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Housing market stabilizing in Hungary

Last Updated: September 03, 2011

Hungary house prices

After two years of house price falls, the Hungarian housing market is now stabilizing. In the first quarter of 2011, house prices nationwide increased by 0.11% from the previous quarter, according to the FHB Bank. However, when adjusted for inflation, the house price index dropped by 1.12% over the same period.

On a year-on-year basis, house prices fell by 1.62% (-5.56% in real terms) y-o-y to Q1 2011, a large improvement from the 11.31% drop (-15.66% in real terms) seen during the year to Q4 2010. 

In 2010, the number of real estate transactions dropped by 21% y-o-y to 72,000, showing sellers’ reluctance to lower their selling prices, according to FHB. Housing supply also started to fall in 2010, with dwelling construction permits falling 39%.

Mortgage-backed foreign currency lending was banned in August 2010, which could greatly affect the market, since loans denominated in foreign currencies are important. In 2010, total approved housing credits dropped by 26% from the previous year, due to tighter lending conditions and stricter mortgage issuance.

In 2010, Hungary’s modest economic growth of 1.21% (after a 6.69% GDP contraction in 2009) did little to boost housing demand.  But FHB is quite optimistic that housing demand will increase this year as household income improves, and projects that house prices will rise by 2% in 2011. However this represents price stagnation, in real terms.

Inflation rose by 3.5% annually to June 2011 and is expected to moderate towards the central bank’s medium-term target of 3% this year. Meanwhile, unemployment slightly declined to 10.8% in April-June, from 11% in March-May 2011.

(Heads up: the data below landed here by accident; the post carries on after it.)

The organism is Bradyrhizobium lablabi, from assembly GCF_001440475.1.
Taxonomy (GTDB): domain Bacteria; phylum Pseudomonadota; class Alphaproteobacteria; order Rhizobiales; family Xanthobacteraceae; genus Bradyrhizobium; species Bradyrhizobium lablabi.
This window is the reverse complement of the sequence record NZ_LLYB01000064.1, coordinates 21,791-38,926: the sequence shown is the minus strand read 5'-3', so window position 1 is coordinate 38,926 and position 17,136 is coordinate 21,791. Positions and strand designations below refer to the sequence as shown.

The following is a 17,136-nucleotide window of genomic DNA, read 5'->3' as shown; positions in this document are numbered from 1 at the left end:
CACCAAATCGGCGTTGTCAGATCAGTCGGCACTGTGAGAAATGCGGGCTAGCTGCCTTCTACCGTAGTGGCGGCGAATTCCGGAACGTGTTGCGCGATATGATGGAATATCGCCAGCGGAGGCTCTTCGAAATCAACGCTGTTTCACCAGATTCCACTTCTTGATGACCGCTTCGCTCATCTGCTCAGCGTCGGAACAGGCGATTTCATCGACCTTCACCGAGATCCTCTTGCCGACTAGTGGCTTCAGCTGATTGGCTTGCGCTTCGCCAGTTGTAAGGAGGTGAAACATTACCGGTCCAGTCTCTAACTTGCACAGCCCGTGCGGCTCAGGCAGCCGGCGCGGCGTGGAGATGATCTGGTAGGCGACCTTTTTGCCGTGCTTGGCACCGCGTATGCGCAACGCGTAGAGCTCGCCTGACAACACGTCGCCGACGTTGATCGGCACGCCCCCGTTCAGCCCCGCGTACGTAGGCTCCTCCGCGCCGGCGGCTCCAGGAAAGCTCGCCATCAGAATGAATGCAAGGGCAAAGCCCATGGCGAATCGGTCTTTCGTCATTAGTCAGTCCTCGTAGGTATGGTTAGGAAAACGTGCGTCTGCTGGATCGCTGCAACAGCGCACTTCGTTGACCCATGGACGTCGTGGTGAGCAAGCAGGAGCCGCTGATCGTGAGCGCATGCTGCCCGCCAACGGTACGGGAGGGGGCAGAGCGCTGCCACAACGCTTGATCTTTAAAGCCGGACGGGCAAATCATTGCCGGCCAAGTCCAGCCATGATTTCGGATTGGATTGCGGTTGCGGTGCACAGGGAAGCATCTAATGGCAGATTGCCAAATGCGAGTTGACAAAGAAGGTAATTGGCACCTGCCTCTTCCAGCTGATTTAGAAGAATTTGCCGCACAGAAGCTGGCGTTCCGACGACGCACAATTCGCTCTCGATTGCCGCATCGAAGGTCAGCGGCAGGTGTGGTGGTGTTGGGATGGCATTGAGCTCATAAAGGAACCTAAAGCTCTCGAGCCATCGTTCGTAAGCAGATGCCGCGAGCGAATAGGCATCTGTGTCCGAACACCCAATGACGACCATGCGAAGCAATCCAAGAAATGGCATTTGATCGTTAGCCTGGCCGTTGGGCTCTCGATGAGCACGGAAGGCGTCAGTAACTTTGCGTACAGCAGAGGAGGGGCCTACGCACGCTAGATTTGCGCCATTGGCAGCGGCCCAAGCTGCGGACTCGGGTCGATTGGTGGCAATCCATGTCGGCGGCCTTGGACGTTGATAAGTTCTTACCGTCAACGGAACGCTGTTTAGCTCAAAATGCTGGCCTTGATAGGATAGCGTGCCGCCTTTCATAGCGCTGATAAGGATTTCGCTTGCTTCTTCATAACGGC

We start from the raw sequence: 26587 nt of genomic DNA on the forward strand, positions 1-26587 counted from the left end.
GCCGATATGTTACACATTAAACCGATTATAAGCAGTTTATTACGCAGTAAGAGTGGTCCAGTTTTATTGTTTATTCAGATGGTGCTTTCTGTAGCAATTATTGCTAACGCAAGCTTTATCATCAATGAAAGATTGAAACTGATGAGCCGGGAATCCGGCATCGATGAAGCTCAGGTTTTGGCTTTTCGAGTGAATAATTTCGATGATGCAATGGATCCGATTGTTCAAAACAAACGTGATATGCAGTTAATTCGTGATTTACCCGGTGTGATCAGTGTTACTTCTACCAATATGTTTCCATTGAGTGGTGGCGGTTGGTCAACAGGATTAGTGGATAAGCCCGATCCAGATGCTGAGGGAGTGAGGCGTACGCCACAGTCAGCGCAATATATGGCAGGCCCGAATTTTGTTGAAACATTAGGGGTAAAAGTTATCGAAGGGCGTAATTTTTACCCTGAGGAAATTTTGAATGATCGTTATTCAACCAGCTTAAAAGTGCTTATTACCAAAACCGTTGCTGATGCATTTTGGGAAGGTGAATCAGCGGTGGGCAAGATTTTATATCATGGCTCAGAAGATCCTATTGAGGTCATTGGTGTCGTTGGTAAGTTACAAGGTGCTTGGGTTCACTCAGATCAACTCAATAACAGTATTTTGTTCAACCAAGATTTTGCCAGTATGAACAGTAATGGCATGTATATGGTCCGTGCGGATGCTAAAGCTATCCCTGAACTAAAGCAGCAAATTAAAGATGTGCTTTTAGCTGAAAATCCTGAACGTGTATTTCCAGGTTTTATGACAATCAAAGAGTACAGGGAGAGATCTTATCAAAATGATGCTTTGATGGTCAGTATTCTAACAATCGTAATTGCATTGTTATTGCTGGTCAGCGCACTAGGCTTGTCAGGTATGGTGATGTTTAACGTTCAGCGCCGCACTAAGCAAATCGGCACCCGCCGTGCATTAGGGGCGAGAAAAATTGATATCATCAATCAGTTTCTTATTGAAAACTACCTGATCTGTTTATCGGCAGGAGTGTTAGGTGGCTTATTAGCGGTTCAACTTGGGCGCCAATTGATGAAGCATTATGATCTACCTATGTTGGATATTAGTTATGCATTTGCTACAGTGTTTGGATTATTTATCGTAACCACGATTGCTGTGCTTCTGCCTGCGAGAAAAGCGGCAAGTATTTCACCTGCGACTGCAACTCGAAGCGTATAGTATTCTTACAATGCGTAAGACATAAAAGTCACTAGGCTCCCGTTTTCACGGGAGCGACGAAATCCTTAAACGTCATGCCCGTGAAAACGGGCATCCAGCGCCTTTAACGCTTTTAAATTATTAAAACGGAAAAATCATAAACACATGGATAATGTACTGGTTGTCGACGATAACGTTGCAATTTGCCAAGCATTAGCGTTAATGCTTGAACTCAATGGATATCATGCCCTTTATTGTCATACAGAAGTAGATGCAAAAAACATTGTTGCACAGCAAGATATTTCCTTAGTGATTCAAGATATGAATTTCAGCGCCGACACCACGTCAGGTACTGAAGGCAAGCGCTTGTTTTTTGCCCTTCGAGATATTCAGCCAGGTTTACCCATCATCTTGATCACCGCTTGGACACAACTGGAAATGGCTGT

There are minor restrictions on foreigners buying property in Hungary.  Foreigners need the approval of the Administrative Office (AOB) before they can buy property in Budapest. Most lawyers advise foreign nationals to set up a company registered in Hungary in order to purchase property. In this case no permit is needed.

The Swiss franc boom ends

Hungary interest rates graph

Despite the drop in housing loan subsidies, Hungary’s mortgage market grew strongly, from HUF 1.6 billion in 2003, to HUF4.09 billion in 2008, sustained, from 2004, by the entry of foreign-owned banks, and Swiss franc (CHF) denominated loans.

Swiss franc-denominated housing loans rose from HUF 124 billion in 2004, to HUF2.33 billion in 2008. The Swiss franc share of outstanding housing loans rose from 6% in 2004, to 57% in 2008.

Hungary housing loans graph

In 2006, the average interest rate for a floating CHF housing loan was 3.29% while the rate for a similar type mortgage was 9.13% for a HUF loan, and 4.3% for a euro-loan.

Then in October 2008 it ended. Swiss franc housing loans have been withdrawn. The value of foreign denominated housing loans, as measured in their original currency, has dropped.

Construction has slowed

Hungary construction of dwellings graph

Construction has declined significantly, since the subsidy reductions, with permits down from a peak level of 59,241 dwellings in 2003, to an average of 44,300 dwellings from 2006 to 2008.